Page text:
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West Valley City • For people who care about the clear blue waters of Bear Lake, there was quite a bit of concern last year when those waters became cloudy.

Their fears were alleviated this year thanks to data collected by volunteer Scott Tolentino. Water-quality measurements he accumulated this year revealed Bear Lake's clarity was its best ever.

Tolentino's records clearly told worried Bear Lake watchers "don't worry. The lake goes through natural cycles," in this case becoming more turbid after a big-snow winter then becoming more clear when a low-snow winter produced less in-stream flow filled with eroded soils.

See, volunteers can make a difference, said Brian Greene, of the Utah State University Extension Service, in promoting Utah Water Watch at a morning session of Salt Lake County's sixth annual Watershed Symposium. It began Wednesday at the Utah Cultural Celebration Center and will continue through Friday.

"This allows a formal way for people interested in protecting our waters to participate in monitoring them," Greene said of Utah Water Watch, a joint effort of USU and the Utah Division of Water Quality.

About 100 volunteers are already in the program, he said, but more are needed. Utah may be a semi-arid state, but it still has 14,750 miles of permanently flowing streams, an additional 75,000 miles of intermittent streams and 2,085 lakes — waters used for drinking, irrigating and recreating.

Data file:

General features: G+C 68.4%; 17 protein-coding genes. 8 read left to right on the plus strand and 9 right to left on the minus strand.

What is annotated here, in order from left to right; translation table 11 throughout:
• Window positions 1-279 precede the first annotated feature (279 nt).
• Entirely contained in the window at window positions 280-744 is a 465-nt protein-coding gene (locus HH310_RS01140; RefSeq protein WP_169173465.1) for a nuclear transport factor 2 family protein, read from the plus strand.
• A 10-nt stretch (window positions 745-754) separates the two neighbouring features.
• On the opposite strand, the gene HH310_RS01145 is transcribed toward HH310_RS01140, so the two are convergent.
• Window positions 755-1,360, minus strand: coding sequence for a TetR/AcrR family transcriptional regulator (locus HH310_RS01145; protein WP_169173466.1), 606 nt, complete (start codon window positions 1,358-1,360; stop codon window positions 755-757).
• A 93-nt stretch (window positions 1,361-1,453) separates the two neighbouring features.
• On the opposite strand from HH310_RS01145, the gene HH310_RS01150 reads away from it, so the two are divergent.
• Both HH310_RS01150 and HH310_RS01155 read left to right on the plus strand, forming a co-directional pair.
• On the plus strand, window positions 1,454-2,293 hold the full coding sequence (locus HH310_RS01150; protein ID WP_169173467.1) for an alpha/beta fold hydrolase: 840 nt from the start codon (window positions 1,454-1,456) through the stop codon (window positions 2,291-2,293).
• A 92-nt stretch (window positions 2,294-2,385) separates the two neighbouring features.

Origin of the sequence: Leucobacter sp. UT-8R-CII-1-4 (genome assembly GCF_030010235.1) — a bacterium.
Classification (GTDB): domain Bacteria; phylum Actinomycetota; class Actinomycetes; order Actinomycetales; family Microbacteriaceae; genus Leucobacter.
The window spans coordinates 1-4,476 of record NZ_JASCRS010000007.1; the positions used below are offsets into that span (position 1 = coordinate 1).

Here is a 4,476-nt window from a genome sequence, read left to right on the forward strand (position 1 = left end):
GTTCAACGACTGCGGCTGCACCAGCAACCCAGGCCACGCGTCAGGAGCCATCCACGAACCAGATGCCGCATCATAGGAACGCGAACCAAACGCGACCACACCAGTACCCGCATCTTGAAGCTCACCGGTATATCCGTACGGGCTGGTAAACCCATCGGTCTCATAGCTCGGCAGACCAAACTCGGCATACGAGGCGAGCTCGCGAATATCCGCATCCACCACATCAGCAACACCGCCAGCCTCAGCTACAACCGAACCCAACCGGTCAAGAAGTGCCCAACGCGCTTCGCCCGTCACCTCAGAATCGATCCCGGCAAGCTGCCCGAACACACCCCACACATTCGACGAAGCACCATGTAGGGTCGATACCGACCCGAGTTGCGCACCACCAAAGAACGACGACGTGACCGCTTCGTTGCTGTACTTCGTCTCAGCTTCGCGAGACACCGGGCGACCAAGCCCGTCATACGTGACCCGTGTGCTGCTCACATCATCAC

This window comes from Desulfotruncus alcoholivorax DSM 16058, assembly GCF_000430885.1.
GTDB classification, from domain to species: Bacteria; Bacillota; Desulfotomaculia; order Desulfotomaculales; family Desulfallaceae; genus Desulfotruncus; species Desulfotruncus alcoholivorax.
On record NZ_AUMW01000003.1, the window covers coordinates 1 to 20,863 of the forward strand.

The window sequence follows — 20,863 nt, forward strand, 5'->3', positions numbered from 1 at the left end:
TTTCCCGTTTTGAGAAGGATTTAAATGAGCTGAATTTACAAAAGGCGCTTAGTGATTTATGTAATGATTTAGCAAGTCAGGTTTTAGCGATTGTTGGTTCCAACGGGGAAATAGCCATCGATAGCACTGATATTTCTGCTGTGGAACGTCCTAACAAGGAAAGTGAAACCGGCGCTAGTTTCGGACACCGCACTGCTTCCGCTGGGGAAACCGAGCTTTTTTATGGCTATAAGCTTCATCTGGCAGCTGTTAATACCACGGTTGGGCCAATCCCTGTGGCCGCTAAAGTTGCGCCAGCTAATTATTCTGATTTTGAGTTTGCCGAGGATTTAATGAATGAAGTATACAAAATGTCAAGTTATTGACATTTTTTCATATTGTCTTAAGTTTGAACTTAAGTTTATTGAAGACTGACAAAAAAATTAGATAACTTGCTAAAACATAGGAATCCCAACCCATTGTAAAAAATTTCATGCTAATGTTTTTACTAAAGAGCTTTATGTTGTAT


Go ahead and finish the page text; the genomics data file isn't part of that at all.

"We depend on this water to be clean so it meets all of our uses. So where we don't have a lot of quantity, quality matters," Greene said. "If we don't monitor, we don't know. If we all depend on it, we all have a role in making sure our rivers and lakes are monitored."

Volunteers generally are allowed to pick their monitoring sites. They are asked to make checks at least monthly between April and October and to submit reports to Utah Water Watch, which will post results on its website and forward pertinent information to regulatory agencies, such as the Division of Water Quality.

Greene said Utah Water Watch will train and equip volunteers to track temperature, turbidity, bacteria, pH and dissolved oxygen levels.

"We share all of this with watershed coordinators and the state so they can better manage our resources here in Utah," he said, adding, "Most volunteers do it because they like being outside."

Twitter: @sltribmikeg —

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